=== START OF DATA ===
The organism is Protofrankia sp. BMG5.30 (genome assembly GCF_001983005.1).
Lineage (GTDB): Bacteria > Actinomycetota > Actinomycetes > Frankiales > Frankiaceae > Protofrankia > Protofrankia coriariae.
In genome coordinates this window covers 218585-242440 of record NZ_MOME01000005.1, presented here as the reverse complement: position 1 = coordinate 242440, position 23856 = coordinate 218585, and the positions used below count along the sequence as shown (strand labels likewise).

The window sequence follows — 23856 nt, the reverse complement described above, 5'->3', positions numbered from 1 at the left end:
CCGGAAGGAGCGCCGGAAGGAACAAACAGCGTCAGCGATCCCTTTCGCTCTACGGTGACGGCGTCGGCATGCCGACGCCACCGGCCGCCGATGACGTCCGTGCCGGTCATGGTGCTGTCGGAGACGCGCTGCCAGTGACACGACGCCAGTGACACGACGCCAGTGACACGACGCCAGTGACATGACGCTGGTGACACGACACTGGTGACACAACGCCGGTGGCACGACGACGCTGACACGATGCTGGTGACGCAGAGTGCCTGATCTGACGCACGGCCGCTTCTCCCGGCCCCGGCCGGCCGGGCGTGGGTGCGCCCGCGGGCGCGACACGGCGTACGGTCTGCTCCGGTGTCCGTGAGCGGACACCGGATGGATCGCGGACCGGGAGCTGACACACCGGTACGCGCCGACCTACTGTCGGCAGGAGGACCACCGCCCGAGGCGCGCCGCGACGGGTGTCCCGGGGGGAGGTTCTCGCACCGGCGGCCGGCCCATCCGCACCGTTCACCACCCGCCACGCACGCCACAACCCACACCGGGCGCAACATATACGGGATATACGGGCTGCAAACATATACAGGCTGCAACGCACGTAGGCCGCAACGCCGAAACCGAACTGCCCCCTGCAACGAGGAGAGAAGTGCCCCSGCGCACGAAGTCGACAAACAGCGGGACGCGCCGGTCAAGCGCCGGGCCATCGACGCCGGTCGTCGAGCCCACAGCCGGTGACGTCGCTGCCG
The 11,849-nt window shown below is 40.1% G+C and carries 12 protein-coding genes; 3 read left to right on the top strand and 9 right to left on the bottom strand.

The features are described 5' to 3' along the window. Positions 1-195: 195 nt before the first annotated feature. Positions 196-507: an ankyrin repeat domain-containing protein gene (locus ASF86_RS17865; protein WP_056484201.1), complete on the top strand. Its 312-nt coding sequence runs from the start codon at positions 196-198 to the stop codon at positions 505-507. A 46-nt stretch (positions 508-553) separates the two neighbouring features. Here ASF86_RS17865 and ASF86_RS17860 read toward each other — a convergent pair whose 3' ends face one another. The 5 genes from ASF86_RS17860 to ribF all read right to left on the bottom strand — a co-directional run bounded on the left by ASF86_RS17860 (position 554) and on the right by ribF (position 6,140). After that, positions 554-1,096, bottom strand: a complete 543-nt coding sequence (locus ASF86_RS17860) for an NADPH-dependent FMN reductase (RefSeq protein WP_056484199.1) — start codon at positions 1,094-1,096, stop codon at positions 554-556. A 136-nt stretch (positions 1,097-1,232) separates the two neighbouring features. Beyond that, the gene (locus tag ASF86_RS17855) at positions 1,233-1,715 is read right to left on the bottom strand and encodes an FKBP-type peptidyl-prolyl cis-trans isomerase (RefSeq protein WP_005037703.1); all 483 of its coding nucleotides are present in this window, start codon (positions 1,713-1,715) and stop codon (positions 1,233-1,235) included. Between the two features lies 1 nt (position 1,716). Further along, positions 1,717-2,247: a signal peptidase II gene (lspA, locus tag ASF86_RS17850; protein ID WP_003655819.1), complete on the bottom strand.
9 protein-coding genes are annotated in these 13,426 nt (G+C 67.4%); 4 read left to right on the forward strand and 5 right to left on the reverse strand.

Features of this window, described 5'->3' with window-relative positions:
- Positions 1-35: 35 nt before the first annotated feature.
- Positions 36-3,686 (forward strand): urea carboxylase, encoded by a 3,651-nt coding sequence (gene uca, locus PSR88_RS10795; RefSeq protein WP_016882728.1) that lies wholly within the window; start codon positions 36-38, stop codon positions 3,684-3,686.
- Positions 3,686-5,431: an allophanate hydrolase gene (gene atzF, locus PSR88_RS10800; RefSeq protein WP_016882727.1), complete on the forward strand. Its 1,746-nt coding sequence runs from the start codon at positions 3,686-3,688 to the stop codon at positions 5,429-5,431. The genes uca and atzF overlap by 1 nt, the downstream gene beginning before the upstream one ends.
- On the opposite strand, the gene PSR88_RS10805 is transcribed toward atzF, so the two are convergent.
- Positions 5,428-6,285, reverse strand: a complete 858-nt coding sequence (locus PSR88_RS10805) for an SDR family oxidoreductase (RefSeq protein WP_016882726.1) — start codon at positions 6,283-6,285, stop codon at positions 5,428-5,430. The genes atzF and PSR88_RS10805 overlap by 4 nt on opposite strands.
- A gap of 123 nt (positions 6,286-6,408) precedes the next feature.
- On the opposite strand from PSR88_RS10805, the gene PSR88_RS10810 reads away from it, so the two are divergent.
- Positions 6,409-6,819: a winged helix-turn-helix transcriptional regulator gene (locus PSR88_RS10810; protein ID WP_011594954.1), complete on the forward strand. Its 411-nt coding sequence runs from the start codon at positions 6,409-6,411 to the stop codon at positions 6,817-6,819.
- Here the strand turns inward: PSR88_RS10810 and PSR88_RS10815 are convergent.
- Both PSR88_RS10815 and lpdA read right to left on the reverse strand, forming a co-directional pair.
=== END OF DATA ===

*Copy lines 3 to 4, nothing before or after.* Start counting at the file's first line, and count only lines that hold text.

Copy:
In genome coordinates this window covers 218585-242440 of record NZ_MOME01000005.1, presented here as the reverse complement: position 1 = coordinate 242440, position 23856 = coordinate 218585, and the positions used below count along the sequence as shown (strand labels likewise).

The window sequence follows — 23856 nt, the reverse complement described above, 5'->3', positions numbered from 1 at the left end: